December 24, 2009

Smalls Falls Training observations by FSAR member Ben

Smalls Falls Training
With the recent construction on route 4, we as rescue personal now have a new set of challenges that present to us at the Smalls Falls recreational area, a vehicle in the water. With the removal of the legendary “Rangeley S-Curves”, the step slope that now towers over the beautiful and legendary falls presents now with a large downward slope, giving the unsuspecting motorist the positional to gather speed, and given the right winter weather, a slip roadway that may make for a ramp it you will, that can lead them over the guard rail into the top of the falls. With the climate changes that seem to take place in this area, especially on the top of the hill, a driver who was driving in the rain or snow could come upon a black ice situation. At the bottom of the slope, there is a small opening that invites a speeding car or an 18 wheeler to bypass the beginning of the guard rail and put them at the top of the falls. During an early spring defrost, or large rain dump the waters could overflow the bank and make for an even more dangerous situation for patient and rescue personal.

Recently members of FSAR, Rangeley Fire and Rescue, Phillips Fire Department, Strong Fire Department, and NorthStar Emergency Medical Services spent the day under the skilled and watchful eye of Dennis Kerrigan (DK) who instructed us on how to be prepared and reminded us of the old saying, “go slow to go fast”, and “go home to rescue another day”. At the beginning of the day, the group of 25 personal or so, talked about how the new terrain can complicate a rescue scenario, and how when the road was created, the workers removed the trees that once protected the top of the falls from any traffic. Now with them removed, there is no fail safe for the guard rail, making a rescue more possible. Recently, there was a collision between a State truck and a POV. This accident was discussed and how similar accidents are bound to happen in the near future.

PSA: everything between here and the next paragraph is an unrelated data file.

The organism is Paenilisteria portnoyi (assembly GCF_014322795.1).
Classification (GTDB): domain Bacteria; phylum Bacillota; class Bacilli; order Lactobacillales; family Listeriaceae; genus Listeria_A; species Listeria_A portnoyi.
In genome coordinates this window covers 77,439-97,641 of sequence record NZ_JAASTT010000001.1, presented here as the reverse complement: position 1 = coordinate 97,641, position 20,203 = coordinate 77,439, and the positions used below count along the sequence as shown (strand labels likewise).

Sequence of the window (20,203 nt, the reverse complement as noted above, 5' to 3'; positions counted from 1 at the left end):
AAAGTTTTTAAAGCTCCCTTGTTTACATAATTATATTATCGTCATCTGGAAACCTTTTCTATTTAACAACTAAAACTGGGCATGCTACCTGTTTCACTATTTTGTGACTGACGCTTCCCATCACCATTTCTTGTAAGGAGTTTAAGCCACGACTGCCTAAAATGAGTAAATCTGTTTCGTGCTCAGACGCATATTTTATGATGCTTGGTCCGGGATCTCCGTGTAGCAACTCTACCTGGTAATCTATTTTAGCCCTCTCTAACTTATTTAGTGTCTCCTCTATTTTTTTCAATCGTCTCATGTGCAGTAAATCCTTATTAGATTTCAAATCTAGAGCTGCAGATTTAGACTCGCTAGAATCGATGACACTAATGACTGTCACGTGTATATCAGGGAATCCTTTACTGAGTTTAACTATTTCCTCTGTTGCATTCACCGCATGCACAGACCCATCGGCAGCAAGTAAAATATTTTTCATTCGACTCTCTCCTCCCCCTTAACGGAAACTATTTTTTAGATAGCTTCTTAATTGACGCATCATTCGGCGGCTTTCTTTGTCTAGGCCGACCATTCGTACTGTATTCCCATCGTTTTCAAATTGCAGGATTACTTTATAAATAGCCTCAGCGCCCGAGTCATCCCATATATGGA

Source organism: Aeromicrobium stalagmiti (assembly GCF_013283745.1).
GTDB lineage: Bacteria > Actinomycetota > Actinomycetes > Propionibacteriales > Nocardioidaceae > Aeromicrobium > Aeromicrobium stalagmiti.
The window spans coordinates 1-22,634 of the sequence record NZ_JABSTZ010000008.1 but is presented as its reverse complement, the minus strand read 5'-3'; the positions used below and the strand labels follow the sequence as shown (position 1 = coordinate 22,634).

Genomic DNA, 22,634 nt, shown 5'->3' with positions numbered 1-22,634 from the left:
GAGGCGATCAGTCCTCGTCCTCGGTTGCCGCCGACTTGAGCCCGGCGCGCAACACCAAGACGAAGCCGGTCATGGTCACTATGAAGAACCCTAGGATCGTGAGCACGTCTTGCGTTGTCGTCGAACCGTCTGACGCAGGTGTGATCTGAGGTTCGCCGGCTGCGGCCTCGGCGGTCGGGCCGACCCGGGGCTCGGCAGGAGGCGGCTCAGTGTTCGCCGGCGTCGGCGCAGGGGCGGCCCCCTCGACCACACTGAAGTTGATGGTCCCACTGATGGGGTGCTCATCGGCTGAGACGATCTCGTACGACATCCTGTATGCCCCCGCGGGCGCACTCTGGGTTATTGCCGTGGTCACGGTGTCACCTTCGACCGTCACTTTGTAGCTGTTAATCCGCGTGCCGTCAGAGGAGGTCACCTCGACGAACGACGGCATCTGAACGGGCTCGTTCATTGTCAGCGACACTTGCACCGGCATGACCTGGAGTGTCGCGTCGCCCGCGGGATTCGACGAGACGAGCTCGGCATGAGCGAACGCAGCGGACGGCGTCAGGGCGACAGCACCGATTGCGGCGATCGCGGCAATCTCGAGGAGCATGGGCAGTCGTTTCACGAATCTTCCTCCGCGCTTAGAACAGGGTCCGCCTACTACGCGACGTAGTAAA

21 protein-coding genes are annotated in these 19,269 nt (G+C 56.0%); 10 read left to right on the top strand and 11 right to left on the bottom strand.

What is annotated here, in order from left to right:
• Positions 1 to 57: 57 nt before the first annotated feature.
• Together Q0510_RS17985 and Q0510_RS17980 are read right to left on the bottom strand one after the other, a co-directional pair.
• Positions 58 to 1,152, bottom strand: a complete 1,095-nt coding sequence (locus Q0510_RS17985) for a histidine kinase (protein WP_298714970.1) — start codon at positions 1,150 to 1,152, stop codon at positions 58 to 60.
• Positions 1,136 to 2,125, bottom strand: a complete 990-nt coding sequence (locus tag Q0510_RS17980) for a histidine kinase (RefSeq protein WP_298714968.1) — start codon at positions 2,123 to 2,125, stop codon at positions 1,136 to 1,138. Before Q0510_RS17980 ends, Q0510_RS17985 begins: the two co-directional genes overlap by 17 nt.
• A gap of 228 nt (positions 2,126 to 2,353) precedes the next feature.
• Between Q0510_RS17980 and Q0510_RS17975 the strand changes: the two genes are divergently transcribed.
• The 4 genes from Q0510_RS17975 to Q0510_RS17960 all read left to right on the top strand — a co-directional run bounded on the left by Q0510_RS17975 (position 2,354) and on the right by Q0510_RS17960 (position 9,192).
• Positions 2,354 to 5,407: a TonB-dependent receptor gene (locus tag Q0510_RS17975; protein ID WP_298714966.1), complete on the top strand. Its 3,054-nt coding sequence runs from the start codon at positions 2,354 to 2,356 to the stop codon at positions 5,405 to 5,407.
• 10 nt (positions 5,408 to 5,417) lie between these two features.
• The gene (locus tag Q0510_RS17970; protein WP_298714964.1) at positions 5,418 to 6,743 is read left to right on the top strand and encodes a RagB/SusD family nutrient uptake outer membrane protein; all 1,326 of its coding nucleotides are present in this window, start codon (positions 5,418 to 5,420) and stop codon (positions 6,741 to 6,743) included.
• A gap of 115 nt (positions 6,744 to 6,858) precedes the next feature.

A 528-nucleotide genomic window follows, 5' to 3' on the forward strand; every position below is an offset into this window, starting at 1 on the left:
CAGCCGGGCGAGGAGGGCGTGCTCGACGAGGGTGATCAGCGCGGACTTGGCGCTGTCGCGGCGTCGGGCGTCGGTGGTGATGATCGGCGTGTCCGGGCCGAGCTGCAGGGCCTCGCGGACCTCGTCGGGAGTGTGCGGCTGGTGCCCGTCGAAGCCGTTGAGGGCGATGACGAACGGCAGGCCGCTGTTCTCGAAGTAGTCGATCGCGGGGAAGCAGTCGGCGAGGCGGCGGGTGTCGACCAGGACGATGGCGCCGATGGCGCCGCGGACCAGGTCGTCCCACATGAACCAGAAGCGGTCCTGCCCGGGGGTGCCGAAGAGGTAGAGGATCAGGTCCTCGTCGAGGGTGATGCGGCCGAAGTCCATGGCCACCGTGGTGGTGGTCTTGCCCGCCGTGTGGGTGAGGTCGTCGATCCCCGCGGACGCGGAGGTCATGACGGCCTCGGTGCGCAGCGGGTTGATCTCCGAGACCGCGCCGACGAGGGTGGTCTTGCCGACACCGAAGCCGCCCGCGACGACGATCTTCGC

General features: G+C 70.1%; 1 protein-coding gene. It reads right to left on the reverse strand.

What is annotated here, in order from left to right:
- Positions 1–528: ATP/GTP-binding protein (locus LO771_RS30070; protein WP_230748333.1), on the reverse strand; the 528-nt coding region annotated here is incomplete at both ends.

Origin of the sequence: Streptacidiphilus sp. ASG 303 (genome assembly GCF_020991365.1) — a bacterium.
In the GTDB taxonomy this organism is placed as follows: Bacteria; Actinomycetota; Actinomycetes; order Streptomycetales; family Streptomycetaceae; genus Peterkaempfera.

After a short briefing and discussion of backgrounds, the group moved to the island at the top of the falls. Here, the group discussed how a vehicle may become lodged in the rocks, and how a high water shed could easily move a smaller vehicle over the falls. A question was posed at this point, “what would be the safest was to get someone out”, and “how would I do that?” DK pointed out with a high water shed, and the fact that the falls are close to the rescue site, the safest way to remove a patient who is in a vehicle is to call out two local wreckers, and to attach a rescuer to a lower/hall system and to put them down over the embankment and attach the two toe hooks to the vehicle. Then they would be able to pull the car back over the embankment keeping rescue personal safe. The question was posed later in the day by Jeremy O’Neil, “with all the ambulance chasing lawyers out there today, how could we protect ourselves from law suit later on after the rescue. The point was brought up that it would be unsafe to immobilize a patient in the water, and that in all EMS education books they state that our own personal safety is paramount, and that the best way to extract a patient would be to do an emergency evacuation and that it would be safer for both crew and patient to be moved out of the dangerous situation.

The use of different types of vehicle stabilization devices was also discussed by the crews and how to best use our resources to successfully rescue a patient. Z lines and 3 to 1 systems were practiced, and may other rescue techniques were practiced. Special thanks goes out to Chappy for his scene safety at the training and slowing down traffic during our exercise.